Today is International Museum Day, a day that reminds us to reflect on the purpose of museums, to really dig into the idea of why museums matter. After all, can’t we find all the information we need online these days? Can’t we use Google to find answers to the facts we seek, look at images and media that shape histories of the world, and read countless commentaries on these ideas that are written by scholars? Isn’t all the recorded music explored in the museum available online somewhere? Basically, yes. But in a world where the answers are at our fingertips, museums remain important institutions.
Museums bring relevance to our communities and remind us why history matters and how art speaks in numerous voices. Museums are spaces to gather, investigate, collect, interpret, and debate. Yes, debate! Museums are not spaces to find the answers, but to seek, experience, explore, and connect. In fact, the theme for International Museum Day in 2017 is contested histories – and, importantly, museums do not shy away from contested histories; they provide a space for debate and discussion. And at a museum that calls itself The Birthplace of Country Music Museum, you can bet there’s a lot to discuss!
When developing the permanent exhibits for our museum, we focused much attention on the debates and the nuances that are an important part of the complex, multifaceted history of American popular music. And while we like to think of ourselves as experts – content specialists, museum designers, experienced graphic artists, and museum media producers, amongst others – we also consulted the written scholarship, other historians, our colleagues, and our communities.
With this many voices, everyone didn’t always agree, and it’s the ongoing, day-to-day interpretive work that is truly invigorating and defines us as an institution. No one wants to go into a museum and read the facts through a dominant narrative written by scholars. Even scholars don’t want this, as they will continue to debate and discuss these histories from their perspectives and training. (And yes, we scholars think that’s fun!) Everyday visitors also like to understand the shades of the story, debate the facts, and marvel at how a moment in musical history that was not significant enough at the time for Mother Maybelle to even consider keeping the guitar she used to record there could then influence so many of the musicians who followed.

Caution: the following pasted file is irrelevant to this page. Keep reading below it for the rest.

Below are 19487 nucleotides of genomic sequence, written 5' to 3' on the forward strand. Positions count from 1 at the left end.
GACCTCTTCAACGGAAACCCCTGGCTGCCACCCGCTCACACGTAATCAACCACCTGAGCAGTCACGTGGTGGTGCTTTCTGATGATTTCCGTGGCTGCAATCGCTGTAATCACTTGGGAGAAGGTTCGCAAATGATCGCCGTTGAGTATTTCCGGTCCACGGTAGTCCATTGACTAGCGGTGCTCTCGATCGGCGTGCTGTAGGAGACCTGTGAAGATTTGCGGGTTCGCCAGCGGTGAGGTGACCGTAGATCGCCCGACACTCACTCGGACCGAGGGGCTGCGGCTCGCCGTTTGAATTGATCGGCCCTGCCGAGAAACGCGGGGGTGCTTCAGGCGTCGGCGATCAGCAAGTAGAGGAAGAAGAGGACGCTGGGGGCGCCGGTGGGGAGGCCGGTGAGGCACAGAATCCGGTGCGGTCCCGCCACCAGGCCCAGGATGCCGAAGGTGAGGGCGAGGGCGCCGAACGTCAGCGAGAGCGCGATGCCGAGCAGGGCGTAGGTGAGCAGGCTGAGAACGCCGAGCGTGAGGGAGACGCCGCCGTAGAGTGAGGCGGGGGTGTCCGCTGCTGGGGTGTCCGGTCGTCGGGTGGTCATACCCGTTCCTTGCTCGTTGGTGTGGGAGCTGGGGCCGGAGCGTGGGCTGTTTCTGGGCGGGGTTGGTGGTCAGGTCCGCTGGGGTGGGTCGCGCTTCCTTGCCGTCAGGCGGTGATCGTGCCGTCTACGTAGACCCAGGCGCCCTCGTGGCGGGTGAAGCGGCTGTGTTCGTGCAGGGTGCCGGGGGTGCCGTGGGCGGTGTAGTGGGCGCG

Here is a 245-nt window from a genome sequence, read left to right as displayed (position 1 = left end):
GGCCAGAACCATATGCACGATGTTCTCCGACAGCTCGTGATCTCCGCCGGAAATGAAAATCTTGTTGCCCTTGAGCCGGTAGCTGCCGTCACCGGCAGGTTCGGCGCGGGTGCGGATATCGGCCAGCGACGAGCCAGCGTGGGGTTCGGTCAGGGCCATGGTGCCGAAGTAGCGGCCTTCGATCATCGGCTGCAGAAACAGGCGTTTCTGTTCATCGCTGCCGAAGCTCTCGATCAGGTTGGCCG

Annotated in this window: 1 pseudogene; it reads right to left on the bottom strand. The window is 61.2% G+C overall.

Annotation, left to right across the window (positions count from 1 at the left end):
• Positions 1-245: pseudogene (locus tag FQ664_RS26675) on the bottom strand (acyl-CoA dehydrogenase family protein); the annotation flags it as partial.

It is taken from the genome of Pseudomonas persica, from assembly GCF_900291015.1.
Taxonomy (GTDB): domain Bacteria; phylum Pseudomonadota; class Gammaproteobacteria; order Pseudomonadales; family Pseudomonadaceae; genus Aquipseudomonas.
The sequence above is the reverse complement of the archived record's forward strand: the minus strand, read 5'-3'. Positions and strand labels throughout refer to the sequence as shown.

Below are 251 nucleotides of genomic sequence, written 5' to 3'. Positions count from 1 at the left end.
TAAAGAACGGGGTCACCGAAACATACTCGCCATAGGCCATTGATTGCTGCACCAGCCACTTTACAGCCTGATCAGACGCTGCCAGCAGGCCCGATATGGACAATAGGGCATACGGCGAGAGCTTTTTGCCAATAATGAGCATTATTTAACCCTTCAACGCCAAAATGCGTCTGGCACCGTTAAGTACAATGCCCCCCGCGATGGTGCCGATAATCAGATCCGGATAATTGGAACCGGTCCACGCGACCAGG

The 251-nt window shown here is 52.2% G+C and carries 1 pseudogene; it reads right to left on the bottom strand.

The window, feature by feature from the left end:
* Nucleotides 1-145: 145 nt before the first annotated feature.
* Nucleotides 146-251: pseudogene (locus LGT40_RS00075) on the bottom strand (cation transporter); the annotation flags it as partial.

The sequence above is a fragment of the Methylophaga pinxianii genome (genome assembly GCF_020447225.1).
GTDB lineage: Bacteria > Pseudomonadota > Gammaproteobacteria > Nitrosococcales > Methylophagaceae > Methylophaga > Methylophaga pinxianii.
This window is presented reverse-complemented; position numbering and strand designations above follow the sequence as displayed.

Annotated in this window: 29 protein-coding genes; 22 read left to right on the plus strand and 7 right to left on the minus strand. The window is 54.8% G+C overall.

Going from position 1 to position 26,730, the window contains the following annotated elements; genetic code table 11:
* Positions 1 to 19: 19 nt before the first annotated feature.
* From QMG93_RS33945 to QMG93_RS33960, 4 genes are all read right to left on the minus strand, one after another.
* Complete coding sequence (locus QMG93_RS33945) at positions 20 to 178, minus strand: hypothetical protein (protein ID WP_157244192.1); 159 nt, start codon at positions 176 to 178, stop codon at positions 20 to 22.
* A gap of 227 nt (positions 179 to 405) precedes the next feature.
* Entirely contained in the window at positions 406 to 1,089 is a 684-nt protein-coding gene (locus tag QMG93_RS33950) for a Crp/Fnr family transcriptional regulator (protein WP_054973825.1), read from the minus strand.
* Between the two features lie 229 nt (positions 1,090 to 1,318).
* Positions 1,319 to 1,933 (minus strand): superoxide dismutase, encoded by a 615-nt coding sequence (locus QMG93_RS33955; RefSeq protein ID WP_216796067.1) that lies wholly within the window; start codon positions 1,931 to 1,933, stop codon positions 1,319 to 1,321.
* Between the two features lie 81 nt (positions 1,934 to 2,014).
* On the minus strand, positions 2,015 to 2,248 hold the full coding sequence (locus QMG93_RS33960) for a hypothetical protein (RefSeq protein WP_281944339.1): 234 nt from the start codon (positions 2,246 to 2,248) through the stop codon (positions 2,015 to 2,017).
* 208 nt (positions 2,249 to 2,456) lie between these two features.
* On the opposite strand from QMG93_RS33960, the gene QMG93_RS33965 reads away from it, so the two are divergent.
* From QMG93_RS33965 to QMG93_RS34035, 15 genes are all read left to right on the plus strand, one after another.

In our exhibit design, the museum content team tried to raise more questions than we answered. Did Alfred Karnes really play a harp guitar on his Bristol Sessions recordings, or did he just own one at the time? Would these recordings have been as successful without the new microphone technology, especially given the quick popularity of the songs of Jimmie Rodgers and The Carter Family? How long would the hillbilly music industry have been delayed if Fiddlin’ John Carson hadn’t recorded a few years prior to the Bristol Sessions in Atlanta? Would the Stonemans have been more successful if Ernest “Pop” Stoneman claimed composition ownership of the songs he recorded and not attributed the hymnbooks where he learned them?
And where is the Birthplace of Country Music? The 1927 Bristol Sessions provide a significant anchor and the museum explores this impact, but we also dig into earlier arrivals into the hillbilly music industry, such as Atlanta and New York. Should Atlanta be considered the birthplace? Or somewhere else? What about the Stonemans’ home in Monarat, Virginia? Or the Carter’s home place in Maces Springs, Virginia? Our earliest conversations about a museum in Bristol acknowledged the entire region as the birthplace. And hillbilly music/early country/traditional Southern Appalachian music began long before it was recorded, right?!?
Can we also consider the British Isles as the Birthplace of Country Music? Many of the ballads that became the songs of early traditional music came from there, after all. And, with the roots of the banjo, shouldn’t we also consider West Africa? I’d say sure, it’s all part of an amazing and intricate history, and the Birthplace of Country Music Museum exhibits acknowledge the complex interaction of musical styles and social history that fostered the vernacular musical styles that ended up being recorded in Bristol.
It’s in these debates that museums offer relevance and dialogue. Where we can learn something new as we listen deeply and engage with history. Where we also discover something about ourselves when we attend live programs that celebrate community music-making. And where we can pass along inquisitiveness, appreciation, and a deeper understanding of place to our kids. It’s why museum staff work long hours even after a museum opens, and why the work going forward is just as important as the foundation we sit on.
Jessica Turner is the Director of the Birthplace of Country Music Museum. She reminds us that this is a blog post, so it’s a mere 800 words. For further reading, turn to Bill Malone, Barry Mazor, or Charles Wolfe and Ted Olson, amongst others… Just keep digging and debating!